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Dylan Scott

Dylan Scott is a reporter for Talking Points Memo. He previously reported for Governing magazine in Washington, D.C., and the Las Vegas Sun. His work has been recognized with a 2013 American Society of Business Publication Editors award for Best Feature Series and a 2010 Associated Press Society of Ohio award for Best Investigative Reporting. He can be reached at dylan@talkingpointsmemo.com.

Articles by Dylan

Political scientists from two of the nation's most highly respected universities, usually impartial observers of political firestorms, now find themselves at the center of an electoral drama with tens of thousands of dollars and the election of two state supreme court justices at stake.

Their research experiment, which involved sending official-looking flyers to 100,000 Montana voters just weeks before Election Day, is now the subject of an official state inquiry that could lead to substantial fines against them or their schools. Their peers in the field have ripped their social science experiment as a "misjudgment" or -- stronger still -- "malpractice."

What went so wrong?

Last Thursday, the Montana Commissioner of Political Practices started receiving complaints from voters who had received an election mailer (see below) bearing the state seal and describing the ideological standing of non-partisan candidates for the Montana Supreme Court. The fine print said that it had been sent by researchers from Dartmouth College and Stanford University, part of their research into voter participation. But that wasn't satisfactory for the voters who received the flyers or the state officials to whom they complained.

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Some polling earlier this month suggested that the South Dakota Senate race might be unexpectedly competitive, but a new poll shows Republican candidate Mike Rounds with a significant lead 10 days before the election.

Rounds is taking 43 percent of the vote, according to the NBC/Marist poll released Sunday. Democratic candidate Rick Weiland is at 29 percent and former GOP Sen. Larry Pressler, now running as an independent, is polling at 16 percent.

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A nurse who was quarantined in New Jersey after returning from treating Ebola patients in West Africa described the experience in a harrowing first-person account published Saturday.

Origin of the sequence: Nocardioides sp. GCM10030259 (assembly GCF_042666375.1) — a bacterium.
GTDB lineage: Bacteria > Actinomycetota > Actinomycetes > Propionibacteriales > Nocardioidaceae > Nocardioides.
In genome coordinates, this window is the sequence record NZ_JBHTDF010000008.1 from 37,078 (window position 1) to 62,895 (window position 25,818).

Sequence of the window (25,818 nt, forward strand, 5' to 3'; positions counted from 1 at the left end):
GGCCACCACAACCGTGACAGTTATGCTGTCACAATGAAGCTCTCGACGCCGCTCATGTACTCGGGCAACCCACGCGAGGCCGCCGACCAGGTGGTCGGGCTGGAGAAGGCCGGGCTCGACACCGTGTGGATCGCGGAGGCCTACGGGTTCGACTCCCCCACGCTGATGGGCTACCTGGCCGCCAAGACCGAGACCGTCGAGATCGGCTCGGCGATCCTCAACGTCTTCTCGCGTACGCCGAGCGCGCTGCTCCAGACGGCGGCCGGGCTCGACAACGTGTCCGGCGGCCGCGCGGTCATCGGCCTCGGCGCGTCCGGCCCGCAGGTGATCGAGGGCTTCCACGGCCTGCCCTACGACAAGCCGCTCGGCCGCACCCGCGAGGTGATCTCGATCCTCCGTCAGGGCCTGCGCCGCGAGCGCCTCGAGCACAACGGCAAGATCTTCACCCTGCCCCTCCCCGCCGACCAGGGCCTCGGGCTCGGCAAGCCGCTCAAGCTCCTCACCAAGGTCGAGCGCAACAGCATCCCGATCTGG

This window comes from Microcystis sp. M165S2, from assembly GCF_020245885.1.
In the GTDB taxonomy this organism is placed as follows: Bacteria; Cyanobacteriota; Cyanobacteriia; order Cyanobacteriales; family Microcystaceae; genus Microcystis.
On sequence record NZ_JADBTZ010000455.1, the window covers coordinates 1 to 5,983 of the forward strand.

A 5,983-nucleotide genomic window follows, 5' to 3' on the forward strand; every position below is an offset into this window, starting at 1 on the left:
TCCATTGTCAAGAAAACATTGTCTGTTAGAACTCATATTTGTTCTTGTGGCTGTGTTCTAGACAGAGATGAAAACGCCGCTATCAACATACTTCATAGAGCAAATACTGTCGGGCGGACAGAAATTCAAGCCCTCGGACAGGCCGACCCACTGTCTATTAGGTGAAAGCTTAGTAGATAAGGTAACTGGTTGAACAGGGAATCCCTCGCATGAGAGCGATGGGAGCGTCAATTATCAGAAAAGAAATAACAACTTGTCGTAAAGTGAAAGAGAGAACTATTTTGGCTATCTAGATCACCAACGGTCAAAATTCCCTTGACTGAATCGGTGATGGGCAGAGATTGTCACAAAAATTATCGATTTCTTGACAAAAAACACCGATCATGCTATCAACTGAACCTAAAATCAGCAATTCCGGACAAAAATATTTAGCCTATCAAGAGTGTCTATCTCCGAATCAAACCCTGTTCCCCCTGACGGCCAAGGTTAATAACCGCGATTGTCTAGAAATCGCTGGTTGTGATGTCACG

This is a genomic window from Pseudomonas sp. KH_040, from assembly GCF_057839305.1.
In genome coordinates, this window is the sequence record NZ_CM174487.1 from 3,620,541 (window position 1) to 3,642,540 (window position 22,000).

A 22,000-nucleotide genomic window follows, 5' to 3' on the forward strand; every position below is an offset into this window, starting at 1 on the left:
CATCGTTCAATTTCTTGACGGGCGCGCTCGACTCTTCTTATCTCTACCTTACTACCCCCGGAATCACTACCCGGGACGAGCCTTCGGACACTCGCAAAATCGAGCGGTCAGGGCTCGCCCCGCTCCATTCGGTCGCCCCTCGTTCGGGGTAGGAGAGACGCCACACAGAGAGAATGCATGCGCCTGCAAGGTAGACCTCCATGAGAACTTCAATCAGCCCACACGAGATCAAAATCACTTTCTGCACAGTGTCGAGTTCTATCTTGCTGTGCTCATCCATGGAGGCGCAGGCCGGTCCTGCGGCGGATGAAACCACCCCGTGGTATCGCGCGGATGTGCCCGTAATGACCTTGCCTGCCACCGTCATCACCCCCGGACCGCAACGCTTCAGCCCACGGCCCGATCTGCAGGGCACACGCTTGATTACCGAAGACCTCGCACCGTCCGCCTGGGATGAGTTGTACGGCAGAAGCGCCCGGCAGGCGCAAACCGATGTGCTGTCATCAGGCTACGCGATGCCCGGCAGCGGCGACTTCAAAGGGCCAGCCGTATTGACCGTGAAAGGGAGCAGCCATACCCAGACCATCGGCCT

The Dallas Morning News published the narrative from Kaci Hickox, who worked in Sierra Leone for Doctors Without Borders. She showed no symptoms upon her return, but the hospital is requiring her to remain quarantine for the 21 days that will ensure she does not have the disease.

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A nurse who was quarantined in New Jersey after returning from treating Ebola patients in West Africa described the experience in a harrowing first-person account published Saturday.

The Dallas Morning News published the narrative from Kaci Hickox, who worked in Sierra Leone for Doctors Without Borders. She showed no symptoms upon her return, but the hospital is requiring her to remain quarantine for the 21 days that will ensure she does not have the disease.

Read More →

An Anchorage polling firm is giving Sen. Mark Begich (D-AK) an unexpectedly huge lead in his re-election bid less than two weeks before Election Day and with early voting underway.

Hellenthal and Associates shows Begich up 10 points over Republican challenger Dan Sullivan, 49 percent to 39 percent. It is by far the biggest lead that Begich has seen and runs counter to most public polling, which has shown Sullivan with a consistent advantage since mid-September.

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Remember the much ballyhooed House Republican lawsuit against President Barack Obama for his executive overreach? About that...

Politico reported Friday evening that the lawsuit -- which was supposed to challenge Obama's executive orders regarding Obamacare (and appease the impeachment caucus in the lead-up to the midterm elections) -- hasn't actually been filed yet.

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Uber and the traditional taxi industry have been at each other's throats since the upstart came onto the scene in 2010, but the feud has escalated to a whole new level with vicious campaigns demonizing each other that feature allegations that drivers have sexually assaulted their passengers.

Who's Driving You, the anti-Uber initiative founded earlier this year by the Taxicab, Limousine and Paratransit Association, is paying to promote a tweet that reads: "A passenger was sexually assaulted by an uberX driver. Listen to this 911 call." It then links to a YouTube video.

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